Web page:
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War has torn the sleepy mountain nation of Afghanistan for the past three decades. Now, however, its fortune may change, thanks to the discovery of a mineral deposit wth over $1T USD worth of lithium and other mineral deposits.  (Source: Tyler Hicks/The New York Times)

Lithium is commonly used in batteries (electric vehicles, electronics) and pharmaceuticals.  (Source: About.com)

A map of Afghanistan's resouces, along with their value.  (Source: The New York Times)
Military deployment and close political ties may give U.S. ideal opportunity to harvest valuable resource

Lithium deposits worldwide may be sufficient to eventually sustain the demands of an electric-vehicle driven world and modern electronics, but in the near-term, demand-driven shortages loom.  Fortunately, the U.S. has made a pivotal discovery that may help to keep costs in the U.S. down.

According to a report in 
The New York Times, senior American government officials are quoted as saying that a massive mineral deposit has been discovered in Afghanistan which holds $1T USD in lithium, iron, copper, cobalt, and gold deposits. 

The lithium deposits are expected to exceed those of Bolivia, the world's largest current producer of lithium.  Bolivia contains over 9 million tons of extractable lithium, according to recent estimates.  Lithium prices currently are at around $6,700 USD per ton and have doubled over the last few years.  That places the net value of the lithium deposits alone at around $60B-$100B USD.  An internal Pentagon memo states that Afghanistan may become the "Saudi Arabia of lithium."

The iron deposits are estimated to be worth $420.9B USD and the copper deposits are estimated to be worth $274B USD.  A full breakdown (with the notable absence of lithium) is available here.

The U.S. currently occupies Afghanistan, and this spring U.S. President Barack Obama started the deployment of 30,000 extra troops to the region.  The U.S. troops are safeguarding the fledgling Afghani government from the Taliban, a Sunni Islamist insurgency movement that would prefer to see the country returned to a non-democratic religious rule.

That close relationship may allows the U.S. to harvest the resources quite affordably.  And it should allow U.S. corporations to easily enter the country and pursue development of the resources.

U.S. officials recently briefed Afghanistan's President Hamid Karzai and the Afghan government on the discovery.  Gen. David H. Petraeus, commander of the United States Central Command, in a Saturday interview stated, "There is stunning potential here.  There are a lot of ifs, of course, but I think potentially it is hugely significant."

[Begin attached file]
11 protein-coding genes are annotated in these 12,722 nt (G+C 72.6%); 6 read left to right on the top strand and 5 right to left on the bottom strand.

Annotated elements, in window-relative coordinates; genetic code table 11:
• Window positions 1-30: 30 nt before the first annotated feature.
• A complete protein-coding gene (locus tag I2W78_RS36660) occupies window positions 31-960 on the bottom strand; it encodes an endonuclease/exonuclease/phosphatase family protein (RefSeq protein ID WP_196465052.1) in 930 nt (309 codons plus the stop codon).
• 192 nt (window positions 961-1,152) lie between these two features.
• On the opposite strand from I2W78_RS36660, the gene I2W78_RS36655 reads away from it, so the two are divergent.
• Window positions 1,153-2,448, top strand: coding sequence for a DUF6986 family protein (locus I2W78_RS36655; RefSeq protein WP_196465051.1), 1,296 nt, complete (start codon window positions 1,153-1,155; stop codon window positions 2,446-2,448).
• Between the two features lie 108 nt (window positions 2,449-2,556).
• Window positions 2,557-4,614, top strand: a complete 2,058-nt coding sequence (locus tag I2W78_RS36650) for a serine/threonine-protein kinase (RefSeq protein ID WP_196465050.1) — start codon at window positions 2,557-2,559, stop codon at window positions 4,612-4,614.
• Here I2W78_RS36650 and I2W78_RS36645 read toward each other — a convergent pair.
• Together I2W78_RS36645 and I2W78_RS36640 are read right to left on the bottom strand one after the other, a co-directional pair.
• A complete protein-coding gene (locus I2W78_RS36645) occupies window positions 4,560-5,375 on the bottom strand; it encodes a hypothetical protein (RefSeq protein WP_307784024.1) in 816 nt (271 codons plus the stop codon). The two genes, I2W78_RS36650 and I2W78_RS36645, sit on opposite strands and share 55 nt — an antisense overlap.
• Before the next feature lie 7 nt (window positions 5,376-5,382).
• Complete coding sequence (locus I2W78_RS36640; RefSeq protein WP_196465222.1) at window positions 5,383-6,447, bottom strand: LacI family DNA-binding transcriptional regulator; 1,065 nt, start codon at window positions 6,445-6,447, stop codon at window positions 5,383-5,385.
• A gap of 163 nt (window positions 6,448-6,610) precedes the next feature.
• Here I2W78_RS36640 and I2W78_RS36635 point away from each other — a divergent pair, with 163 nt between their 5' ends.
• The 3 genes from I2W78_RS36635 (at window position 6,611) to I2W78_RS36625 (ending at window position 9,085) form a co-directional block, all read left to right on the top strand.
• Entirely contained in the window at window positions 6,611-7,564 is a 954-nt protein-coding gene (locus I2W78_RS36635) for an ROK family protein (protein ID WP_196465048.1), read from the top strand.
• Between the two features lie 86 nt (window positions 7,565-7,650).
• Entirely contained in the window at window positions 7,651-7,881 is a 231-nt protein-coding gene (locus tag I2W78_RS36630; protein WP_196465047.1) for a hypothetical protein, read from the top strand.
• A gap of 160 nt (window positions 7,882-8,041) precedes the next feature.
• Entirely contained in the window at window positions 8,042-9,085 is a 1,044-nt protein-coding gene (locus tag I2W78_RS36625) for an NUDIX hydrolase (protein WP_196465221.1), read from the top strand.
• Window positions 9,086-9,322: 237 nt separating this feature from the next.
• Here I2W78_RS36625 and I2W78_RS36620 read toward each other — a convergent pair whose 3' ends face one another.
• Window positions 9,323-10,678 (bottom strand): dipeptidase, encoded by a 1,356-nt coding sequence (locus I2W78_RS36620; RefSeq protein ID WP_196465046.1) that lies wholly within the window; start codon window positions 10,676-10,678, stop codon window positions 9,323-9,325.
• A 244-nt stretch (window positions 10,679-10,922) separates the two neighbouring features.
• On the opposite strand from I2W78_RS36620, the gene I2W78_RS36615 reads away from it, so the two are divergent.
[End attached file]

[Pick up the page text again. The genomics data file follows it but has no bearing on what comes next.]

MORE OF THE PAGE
The discovery could provide for a great boost to Afghanistan's standard of living.  Currently, the entire nation only makes $12B USD a year, a figure largely derived from Opium drug trafficking and foreign aid.

However, threats to the U.S. and Afghanistan harvesting the deposit remain.  Paul A. Brinkley, deputy undersecretary of defense for business and leader of the Pentagon team, says that while Afghanistan has a national mineral mining law, this law has never received a serious challenge before.  He states, "No one has tested that law; no one knows how it will stand up in a fight between the central government and the provinces."

Also, he's worried about possible environmental impact of the mining, stating, "The big question is, can this be developed in a responsible way, in a way that is environmentally and socially responsible?  No one knows how this will work."

Afghanistan has little current mining capacity.  States Jack Medlin, a geologist in theUnited States Geological Survey’s international affairs program, "This is a country that has no mining culture.  They’ve had some small artisanal mines, but now there could be some very, very large mines that will require more than just a gold pan."

Even if the U.S. can handle environmental and legal concerns, there's the issue of the Taliban trying to take the deposits by force.  And there's the problem of growing tensions between the U.S. government and Karzai, following suggestions by U.S. officials that Karzai may have committed election fraud in his most recent election.

Regardless, the deposits appear valuable enough that it's likely that the U.S. and Afghani governments will be compelled to cooperate to begin their extraction.

Interest in possible mineral deposits was triggered by 1980s era Soviet charts which suggested mineral deposits in Afghanistan's mountainous terrain.  The U.S. Geological Survey investigated the region, first using advanced gravity and magnetic measuring equipment attached to an old Navy Orion P-3 aircraft and then with a using an old British bomber equipped with instruments that offered a three-dimensional profile of mineral deposits below the earth’s surface.

Most of the deposits are located in central and northern Afghanistan.  The main lithium deposit is located in Afghanistan's central Ghazni Province.  Many other deposits look to hold rare earth metals, which are at present largely controlled by China.  There also appears to be large deposits of niobium, a rare, soft, grey, ductile transition metal used in superconductors.



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This article is over a month old, voting and posting comments is disabled

By YashBudini on 6/14/2010 10:59:22 PM , Rating: 2
It's not a question that this will be a double edged sword, it's only a question of the degree of underestimation as to how sharp the blade will be.


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